For instance, when Salim was told how Alikuli had wrestled with a tiger, he conferred on him the title of Sher Afkun, or one who had ‘thrown’ a tiger.
Fox six years, Alikuli and his family lived in close proximity of the Emperor’s court. Then, after Emperor Akbar died and prince Salim succeeded to the throne as Emperor Jehangir, one of the first things he did was to send off Alikuli to rule over a small principality, Burdwan, deep in Bengal, and with him went Mehr-un-nisa and her daughter she had borne to Alikuli.
For Alikuli, the soldier of fortune from Iran, this was like a dream come true. He had become the ruler of a domain in vassalage to the Mughal empire — in distant Bengal which was a world away from Iran. But the dream was short-lived.
Within a year of this appointment, Jehangir is said to have become convinced that Alikuli had made common cause with the rebels in Bengal. He sent secret orders to his viceroy in Bengal to send a force to Burdwan to arrest Alikuli and to send him in chains to Agra to face a trial.
Many historians believe that the charge was baseless, and just a device on Jehangir’s part to bring Alikuli’s lovely wife to Agra. Whatever it was, it went horribly wrong, and ended in a bloodbath. Alikuli and several of his bodyguards were killed but then so had died many of the soldiers who had gone to arrest Alikuli, including the Viceroy himself, Kutb Ud-din. And all this had happened in full view of the womenfolk of the household.
It was thus, in a state of deep shock that Mehr-un-nisa and her ten-year-old daughter were brought to Agra under escort. For a year or so both lived quietly in the house of Ghias-beg. Then Mehr-un-nisa was appointed as a maid-companion to one of the dowager queens of the late emperor, Akbar. By the time of the spring festival of March 1611, she seems to have recovered sufficiently to take part in the revelries, and after that Jehangir did not waste any more time. He married her in May. The bride was thirty-two, the groom forty-two.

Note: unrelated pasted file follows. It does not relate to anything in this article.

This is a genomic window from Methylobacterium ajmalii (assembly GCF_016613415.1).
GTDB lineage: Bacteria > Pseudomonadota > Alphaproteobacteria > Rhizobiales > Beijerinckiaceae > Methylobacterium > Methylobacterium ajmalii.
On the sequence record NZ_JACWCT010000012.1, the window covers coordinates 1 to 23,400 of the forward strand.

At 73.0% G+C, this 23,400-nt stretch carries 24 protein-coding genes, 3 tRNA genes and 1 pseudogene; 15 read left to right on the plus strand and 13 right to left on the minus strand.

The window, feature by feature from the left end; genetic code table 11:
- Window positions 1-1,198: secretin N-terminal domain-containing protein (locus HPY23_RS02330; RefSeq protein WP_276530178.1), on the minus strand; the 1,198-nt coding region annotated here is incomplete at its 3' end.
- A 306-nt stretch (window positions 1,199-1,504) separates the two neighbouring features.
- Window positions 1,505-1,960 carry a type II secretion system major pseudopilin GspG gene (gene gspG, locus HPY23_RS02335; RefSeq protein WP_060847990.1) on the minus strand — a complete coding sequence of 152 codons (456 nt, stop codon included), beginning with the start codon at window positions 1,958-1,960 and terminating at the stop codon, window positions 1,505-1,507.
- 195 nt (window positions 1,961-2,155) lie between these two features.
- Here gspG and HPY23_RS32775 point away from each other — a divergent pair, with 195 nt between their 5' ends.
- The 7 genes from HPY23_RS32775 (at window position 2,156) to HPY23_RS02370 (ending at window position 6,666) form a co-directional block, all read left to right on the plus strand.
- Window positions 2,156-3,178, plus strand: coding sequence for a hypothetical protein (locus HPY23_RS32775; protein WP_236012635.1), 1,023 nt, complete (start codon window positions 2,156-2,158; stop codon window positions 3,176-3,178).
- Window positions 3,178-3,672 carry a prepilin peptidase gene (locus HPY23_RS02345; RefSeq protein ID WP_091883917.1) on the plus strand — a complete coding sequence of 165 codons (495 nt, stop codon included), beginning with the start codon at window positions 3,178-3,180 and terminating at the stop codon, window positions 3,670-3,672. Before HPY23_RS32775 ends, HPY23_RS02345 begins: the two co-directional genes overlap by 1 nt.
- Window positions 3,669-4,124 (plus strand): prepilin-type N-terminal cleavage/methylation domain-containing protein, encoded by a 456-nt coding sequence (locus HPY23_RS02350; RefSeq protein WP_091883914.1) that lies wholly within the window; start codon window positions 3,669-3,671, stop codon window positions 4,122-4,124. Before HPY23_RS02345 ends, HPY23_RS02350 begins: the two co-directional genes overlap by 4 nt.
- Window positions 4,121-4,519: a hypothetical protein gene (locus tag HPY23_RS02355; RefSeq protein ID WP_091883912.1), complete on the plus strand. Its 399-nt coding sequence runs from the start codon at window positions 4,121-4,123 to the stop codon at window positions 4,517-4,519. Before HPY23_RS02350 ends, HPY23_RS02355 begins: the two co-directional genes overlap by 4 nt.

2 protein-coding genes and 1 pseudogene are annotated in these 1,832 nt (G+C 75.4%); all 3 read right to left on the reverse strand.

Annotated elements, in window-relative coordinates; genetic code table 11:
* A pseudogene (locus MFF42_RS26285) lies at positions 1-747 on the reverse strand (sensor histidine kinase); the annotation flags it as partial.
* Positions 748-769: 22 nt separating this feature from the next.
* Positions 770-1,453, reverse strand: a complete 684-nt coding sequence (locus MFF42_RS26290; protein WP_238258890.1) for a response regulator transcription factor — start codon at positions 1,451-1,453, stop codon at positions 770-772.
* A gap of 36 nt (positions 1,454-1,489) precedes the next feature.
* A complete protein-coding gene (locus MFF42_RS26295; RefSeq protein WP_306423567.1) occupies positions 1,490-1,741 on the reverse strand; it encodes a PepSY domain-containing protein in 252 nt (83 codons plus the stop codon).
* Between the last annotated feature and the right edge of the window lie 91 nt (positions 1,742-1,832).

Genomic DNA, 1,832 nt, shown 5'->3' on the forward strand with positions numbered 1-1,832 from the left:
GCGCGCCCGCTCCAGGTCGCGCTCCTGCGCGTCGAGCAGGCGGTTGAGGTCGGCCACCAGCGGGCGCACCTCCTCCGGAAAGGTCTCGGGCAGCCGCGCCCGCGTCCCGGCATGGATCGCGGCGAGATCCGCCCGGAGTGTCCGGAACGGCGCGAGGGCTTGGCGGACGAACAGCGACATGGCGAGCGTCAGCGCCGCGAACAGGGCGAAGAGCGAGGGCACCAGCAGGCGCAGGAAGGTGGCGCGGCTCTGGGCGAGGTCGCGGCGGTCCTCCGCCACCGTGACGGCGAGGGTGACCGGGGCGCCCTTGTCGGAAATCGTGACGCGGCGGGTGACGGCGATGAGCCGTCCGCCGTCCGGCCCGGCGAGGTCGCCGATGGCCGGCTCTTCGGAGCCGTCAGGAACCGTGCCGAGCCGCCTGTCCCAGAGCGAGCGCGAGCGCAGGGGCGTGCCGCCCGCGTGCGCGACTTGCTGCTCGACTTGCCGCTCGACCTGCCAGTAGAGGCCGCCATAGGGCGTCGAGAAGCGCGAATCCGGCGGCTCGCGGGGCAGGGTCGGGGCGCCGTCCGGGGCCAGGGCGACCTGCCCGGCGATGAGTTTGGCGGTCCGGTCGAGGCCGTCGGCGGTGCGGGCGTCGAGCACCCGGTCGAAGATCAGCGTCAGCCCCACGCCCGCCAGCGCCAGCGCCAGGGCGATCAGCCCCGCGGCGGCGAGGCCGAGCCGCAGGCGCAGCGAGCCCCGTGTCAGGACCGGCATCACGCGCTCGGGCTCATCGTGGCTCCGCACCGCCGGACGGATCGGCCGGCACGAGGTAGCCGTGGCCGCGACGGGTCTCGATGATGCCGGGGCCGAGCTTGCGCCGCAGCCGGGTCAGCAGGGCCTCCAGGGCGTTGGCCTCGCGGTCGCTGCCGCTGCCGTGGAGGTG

And so a girl who had been all but abandoned at birth became the empress of a vast realm, and soon assumed so much control over its affairs that she virtually became the emperor, too. Jehangir, incurably addicted to wine as well as opium, abdicated all his powers to her and gave her new name, Noor Jehan, the Light of the World, no less.
All this in an environment in which thirty was thought to be the retirement age even for harem favourites.
For the next 18 years, and when she was truly middle-aged, Noor Jehan ruled the greatest empire on the planet. She doled out honours, made the senior-most appointments, sent armies on campaigns. Her father, Ghias-beg became the Empire’s vizier, and her brother, Asaf Khan, one of the pillars of the Mughal court. She became a skilled intriguer, and was never averse to backing murder-plots to carry out her designs. Yet, no matter how shockingly self-serving she was, her personal life was free from scandal, and above all she made a devoted wife to the emperor, who had become incapable of exercising his will anyhow, long before he died. Needless to say, she made powerful enemies among the courtiers and the emperor’s several sons who were raising armies for a succession dispute even before their father had died. It was Noor Jehan’s devotion to her husband and her sense of decorum, that hastened her downfall. Jehangir had died on his way back from a summer in Kashmir, and it took six days for his body to be brought to Lahore for burial, but that delay was enough for her enemies to make sure that she would never wield power again. Her followers left her in droves to join one or the other of the emperor’s sons in their bitter dispute for succession. It was as though Jehangir’s death had put out Noor Jehan, the ‘Light of the World’, even though the widow Mehr-un-nisa survived, to live out her days in the shadows.